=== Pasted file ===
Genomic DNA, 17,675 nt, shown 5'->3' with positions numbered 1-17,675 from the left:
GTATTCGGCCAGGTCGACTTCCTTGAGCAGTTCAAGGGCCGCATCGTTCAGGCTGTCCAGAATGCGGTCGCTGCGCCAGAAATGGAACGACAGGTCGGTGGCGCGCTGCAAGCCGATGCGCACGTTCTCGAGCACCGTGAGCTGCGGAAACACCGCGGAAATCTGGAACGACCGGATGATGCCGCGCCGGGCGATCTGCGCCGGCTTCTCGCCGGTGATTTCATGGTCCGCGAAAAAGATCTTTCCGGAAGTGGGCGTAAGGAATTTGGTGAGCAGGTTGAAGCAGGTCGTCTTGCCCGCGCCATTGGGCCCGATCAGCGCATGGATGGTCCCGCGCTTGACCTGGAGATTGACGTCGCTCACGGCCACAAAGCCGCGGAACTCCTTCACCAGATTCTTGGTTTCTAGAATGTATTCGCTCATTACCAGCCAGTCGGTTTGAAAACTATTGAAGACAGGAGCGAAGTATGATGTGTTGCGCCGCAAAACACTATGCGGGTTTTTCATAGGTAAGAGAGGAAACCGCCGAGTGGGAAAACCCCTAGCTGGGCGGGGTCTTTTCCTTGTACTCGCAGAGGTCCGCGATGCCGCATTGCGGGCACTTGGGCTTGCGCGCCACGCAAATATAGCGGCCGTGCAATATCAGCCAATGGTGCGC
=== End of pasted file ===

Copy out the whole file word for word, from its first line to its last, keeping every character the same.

Genomic DNA, 17,675 nt, shown 5'->3' with positions numbered 1-17,675 from the left:
GTATTCGGCCAGGTCGACTTCCTTGAGCAGTTCAAGGGCCGCATCGTTCAGGCTGTCCAGAATGCGGTCGCTGCGCCAGAAATGGAACGACAGGTCGGTGGCGCGCTGCAAGCCGATGCGCACGTTCTCGAGCACCGTGAGCTGCGGAAACACCGCGGAAATCTGGAACGACCGGATGATGCCGCGCCGGGCGATCTGCGCCGGCTTCTCGCCGGTGATTTCATGGTCCGCGAAAAAGATCTTTCCGGAAGTGGGCGTAAGGAATTTGGTGAGCAGGTTGAAGCAGGTCGTCTTGCCCGCGCCATTGGGCCCGATCAGCGCATGGATGGTCCCGCGCTTGACCTGGAGATTGACGTCGCTCACGGCCACAAAGCCGCGGAACTCCTTCACCAGATTCTTGGTTTCTAGAATGTATTCGCTCATTACCAGCCAGTCGGTTTGAAAACTATTGAAGACAGGAGCGAAGTATGATGTGTTGCGCCGCAAAACACTATGCGGGTTTTTCATAGGTAAGAGAGGAAACCGCCGAGTGGGAAAACCCCTAGCTGGGCGGGGTCTTTTCCTTGTACTCGCAGAGGTCCGCGATGCCGCATTGCGGGCACTTGGGCTTGCGCGCCACGCAAATATAGCGGCCGTGCAATATCAGCCAATGGTGCGC